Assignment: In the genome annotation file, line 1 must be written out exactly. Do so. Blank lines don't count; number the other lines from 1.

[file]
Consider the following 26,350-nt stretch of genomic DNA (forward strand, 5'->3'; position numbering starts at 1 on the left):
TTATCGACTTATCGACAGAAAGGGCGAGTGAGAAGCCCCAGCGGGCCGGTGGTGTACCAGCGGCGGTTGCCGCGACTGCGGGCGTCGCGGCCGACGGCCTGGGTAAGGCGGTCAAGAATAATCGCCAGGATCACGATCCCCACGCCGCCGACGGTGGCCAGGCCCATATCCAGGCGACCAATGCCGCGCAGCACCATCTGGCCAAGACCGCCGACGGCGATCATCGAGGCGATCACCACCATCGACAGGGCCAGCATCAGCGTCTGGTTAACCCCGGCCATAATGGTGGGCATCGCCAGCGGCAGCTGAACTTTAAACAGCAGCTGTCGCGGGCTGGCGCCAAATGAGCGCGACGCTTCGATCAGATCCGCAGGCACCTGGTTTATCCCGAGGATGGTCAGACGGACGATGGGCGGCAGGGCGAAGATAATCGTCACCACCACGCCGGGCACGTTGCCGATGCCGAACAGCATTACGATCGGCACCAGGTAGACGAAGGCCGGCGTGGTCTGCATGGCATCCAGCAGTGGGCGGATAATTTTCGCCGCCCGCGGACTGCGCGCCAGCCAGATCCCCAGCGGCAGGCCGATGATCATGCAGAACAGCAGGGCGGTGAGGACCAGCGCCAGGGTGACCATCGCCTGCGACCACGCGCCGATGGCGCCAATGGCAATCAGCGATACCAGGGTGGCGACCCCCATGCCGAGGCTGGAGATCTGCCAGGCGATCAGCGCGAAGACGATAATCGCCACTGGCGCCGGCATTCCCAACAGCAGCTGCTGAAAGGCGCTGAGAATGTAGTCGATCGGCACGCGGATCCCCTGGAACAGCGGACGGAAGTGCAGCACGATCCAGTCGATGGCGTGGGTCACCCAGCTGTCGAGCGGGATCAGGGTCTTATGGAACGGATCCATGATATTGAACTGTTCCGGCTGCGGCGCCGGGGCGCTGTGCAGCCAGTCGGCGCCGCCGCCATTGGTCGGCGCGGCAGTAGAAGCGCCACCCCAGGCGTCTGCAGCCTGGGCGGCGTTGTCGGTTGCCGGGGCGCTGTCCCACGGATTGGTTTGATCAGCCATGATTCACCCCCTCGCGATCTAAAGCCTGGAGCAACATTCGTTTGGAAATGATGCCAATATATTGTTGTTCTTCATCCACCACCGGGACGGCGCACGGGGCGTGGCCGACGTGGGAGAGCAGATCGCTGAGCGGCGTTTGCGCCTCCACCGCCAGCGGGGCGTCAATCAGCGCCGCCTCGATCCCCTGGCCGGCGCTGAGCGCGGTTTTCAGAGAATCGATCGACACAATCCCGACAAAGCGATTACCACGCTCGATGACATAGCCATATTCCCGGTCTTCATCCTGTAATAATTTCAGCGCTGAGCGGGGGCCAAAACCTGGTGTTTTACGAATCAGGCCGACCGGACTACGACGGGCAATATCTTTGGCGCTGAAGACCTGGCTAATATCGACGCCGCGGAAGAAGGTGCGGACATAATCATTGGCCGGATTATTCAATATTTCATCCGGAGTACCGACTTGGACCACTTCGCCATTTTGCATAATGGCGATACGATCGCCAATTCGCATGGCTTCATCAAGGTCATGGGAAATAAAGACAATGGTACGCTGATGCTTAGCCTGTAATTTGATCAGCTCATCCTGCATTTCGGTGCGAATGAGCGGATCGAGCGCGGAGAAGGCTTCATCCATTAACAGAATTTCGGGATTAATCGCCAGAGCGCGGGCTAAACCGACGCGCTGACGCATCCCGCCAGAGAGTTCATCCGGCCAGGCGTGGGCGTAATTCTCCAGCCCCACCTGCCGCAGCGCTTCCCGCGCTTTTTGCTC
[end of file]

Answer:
Consider the following 26,350-nt stretch of genomic DNA (forward strand, 5'->3'; position numbering starts at 1 on the left):